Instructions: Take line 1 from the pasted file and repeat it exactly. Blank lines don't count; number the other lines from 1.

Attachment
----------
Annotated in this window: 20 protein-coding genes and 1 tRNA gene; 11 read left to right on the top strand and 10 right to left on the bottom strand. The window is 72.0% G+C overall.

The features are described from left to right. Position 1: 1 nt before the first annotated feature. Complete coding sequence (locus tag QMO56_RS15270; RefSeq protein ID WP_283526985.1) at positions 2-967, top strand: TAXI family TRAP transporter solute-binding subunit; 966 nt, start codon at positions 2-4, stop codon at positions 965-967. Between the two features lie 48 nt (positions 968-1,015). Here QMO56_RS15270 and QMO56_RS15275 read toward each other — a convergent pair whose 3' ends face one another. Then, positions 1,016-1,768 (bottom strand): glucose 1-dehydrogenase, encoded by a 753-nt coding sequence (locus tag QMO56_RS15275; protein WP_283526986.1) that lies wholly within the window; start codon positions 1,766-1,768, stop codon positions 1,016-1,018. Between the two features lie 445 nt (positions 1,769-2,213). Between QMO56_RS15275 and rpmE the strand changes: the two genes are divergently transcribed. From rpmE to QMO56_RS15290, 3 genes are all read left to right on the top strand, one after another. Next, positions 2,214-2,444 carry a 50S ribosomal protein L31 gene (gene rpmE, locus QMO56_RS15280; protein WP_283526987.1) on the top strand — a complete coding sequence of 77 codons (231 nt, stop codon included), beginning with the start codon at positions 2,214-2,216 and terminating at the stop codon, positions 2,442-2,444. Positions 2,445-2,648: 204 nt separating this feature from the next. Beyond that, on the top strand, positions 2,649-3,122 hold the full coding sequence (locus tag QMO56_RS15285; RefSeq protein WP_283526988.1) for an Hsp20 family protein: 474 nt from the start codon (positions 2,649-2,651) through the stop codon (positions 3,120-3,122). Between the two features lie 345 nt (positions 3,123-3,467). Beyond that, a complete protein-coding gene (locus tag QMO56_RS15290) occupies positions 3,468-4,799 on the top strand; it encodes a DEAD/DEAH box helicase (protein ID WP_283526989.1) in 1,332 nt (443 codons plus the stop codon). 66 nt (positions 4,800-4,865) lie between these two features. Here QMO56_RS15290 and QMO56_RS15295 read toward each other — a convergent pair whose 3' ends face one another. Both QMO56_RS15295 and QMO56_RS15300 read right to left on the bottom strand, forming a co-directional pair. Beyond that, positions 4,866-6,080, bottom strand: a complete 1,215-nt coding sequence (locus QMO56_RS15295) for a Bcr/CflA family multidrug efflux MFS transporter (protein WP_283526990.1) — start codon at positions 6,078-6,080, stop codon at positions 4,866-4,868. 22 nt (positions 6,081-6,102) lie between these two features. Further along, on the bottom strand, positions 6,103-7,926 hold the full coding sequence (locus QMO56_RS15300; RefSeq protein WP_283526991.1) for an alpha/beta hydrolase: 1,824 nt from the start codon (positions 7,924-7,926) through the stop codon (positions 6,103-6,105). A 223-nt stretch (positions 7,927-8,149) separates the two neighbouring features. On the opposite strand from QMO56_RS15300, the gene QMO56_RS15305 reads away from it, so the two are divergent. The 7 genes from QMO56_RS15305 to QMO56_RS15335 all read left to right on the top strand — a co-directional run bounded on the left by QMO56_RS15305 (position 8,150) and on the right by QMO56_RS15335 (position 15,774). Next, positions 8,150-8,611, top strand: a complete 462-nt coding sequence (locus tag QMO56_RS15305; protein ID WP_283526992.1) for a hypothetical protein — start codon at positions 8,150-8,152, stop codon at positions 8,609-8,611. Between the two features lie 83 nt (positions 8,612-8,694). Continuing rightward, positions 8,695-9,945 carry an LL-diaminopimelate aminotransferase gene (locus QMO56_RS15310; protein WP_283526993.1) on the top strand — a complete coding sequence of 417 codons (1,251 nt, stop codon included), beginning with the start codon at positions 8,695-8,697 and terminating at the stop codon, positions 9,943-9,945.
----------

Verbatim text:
Annotated in this window: 20 protein-coding genes and 1 tRNA gene; 11 read left to right on the top strand and 10 right to left on the bottom strand. The window is 72.0% G+C overall.